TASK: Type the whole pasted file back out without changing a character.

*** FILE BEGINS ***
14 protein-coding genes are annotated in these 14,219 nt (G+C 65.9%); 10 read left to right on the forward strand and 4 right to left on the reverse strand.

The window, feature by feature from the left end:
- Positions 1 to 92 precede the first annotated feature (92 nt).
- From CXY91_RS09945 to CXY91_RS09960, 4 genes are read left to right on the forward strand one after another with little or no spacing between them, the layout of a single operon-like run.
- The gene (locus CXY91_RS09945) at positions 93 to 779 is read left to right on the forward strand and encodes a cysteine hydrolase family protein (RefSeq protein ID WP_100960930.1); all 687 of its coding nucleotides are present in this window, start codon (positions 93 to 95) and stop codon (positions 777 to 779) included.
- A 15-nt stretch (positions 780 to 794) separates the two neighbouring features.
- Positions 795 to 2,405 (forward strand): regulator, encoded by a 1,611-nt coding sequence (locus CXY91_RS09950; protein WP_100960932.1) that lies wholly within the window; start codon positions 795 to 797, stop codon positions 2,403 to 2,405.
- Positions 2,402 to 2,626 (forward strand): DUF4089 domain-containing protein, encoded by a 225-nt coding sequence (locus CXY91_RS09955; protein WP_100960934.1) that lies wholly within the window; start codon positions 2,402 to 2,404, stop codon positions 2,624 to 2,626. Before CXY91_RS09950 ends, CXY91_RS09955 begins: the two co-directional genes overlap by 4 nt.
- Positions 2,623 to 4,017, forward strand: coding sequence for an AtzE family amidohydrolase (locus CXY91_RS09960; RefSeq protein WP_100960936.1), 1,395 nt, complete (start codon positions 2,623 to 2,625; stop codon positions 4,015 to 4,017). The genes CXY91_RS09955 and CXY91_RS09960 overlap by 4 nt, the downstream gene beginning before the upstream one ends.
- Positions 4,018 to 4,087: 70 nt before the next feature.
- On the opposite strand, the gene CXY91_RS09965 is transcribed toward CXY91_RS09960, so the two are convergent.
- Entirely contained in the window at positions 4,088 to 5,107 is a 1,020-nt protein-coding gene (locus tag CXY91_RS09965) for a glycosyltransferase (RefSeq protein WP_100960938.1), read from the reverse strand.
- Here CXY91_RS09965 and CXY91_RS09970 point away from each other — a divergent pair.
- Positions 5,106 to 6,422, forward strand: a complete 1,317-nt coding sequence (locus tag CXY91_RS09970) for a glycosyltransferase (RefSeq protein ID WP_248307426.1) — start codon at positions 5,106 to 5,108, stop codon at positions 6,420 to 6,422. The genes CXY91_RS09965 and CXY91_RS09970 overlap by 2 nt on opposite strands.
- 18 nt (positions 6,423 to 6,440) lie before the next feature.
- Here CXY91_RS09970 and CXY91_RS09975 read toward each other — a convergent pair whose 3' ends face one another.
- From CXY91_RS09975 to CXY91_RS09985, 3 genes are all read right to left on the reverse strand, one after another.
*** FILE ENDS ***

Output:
14 protein-coding genes are annotated in these 14,219 nt (G+C 65.9%); 10 read left to right on the forward strand and 4 right to left on the reverse strand.

The window, feature by feature from the left end:
- Positions 1 to 92 precede the first annotated feature (92 nt).
- From CXY91_RS09945 to CXY91_RS09960, 4 genes are read left to right on the forward strand one after another with little or no spacing between them, the layout of a single operon-like run.
- The gene (locus CXY91_RS09945) at positions 93 to 779 is read left to right on the forward strand and encodes a cysteine hydrolase family protein (RefSeq protein ID WP_100960930.1); all 687 of its coding nucleotides are present in this window, start codon (positions 93 to 95) and stop codon (positions 777 to 779) included.
- A 15-nt stretch (positions 780 to 794) separates the two neighbouring features.
- Positions 795 to 2,405 (forward strand): regulator, encoded by a 1,611-nt coding sequence (locus CXY91_RS09950; protein WP_100960932.1) that lies wholly within the window; start codon positions 795 to 797, stop codon positions 2,403 to 2,405.
- Positions 2,402 to 2,626 (forward strand): DUF4089 domain-containing protein, encoded by a 225-nt coding sequence (locus CXY91_RS09955; protein WP_100960934.1) that lies wholly within the window; start codon positions 2,402 to 2,404, stop codon positions 2,624 to 2,626. Before CXY91_RS09950 ends, CXY91_RS09955 begins: the two co-directional genes overlap by 4 nt.
- Positions 2,623 to 4,017, forward strand: coding sequence for an AtzE family amidohydrolase (locus CXY91_RS09960; RefSeq protein WP_100960936.1), 1,395 nt, complete (start codon positions 2,623 to 2,625; stop codon positions 4,015 to 4,017). The genes CXY91_RS09955 and CXY91_RS09960 overlap by 4 nt, the downstream gene beginning before the upstream one ends.
- Positions 4,018 to 4,087: 70 nt before the next feature.
- On the opposite strand, the gene CXY91_RS09965 is transcribed toward CXY91_RS09960, so the two are convergent.
- Entirely contained in the window at positions 4,088 to 5,107 is a 1,020-nt protein-coding gene (locus tag CXY91_RS09965) for a glycosyltransferase (RefSeq protein WP_100960938.1), read from the reverse strand.
- Here CXY91_RS09965 and CXY91_RS09970 point away from each other — a divergent pair.
- Positions 5,106 to 6,422, forward strand: a complete 1,317-nt coding sequence (locus tag CXY91_RS09970) for a glycosyltransferase (RefSeq protein ID WP_248307426.1) — start codon at positions 5,106 to 5,108, stop codon at positions 6,420 to 6,422. The genes CXY91_RS09965 and CXY91_RS09970 overlap by 2 nt on opposite strands.
- 18 nt (positions 6,423 to 6,440) lie before the next feature.
- Here CXY91_RS09970 and CXY91_RS09975 read toward each other — a convergent pair whose 3' ends face one another.
- From CXY91_RS09975 to CXY91_RS09985, 3 genes are all read right to left on the reverse strand, one after another.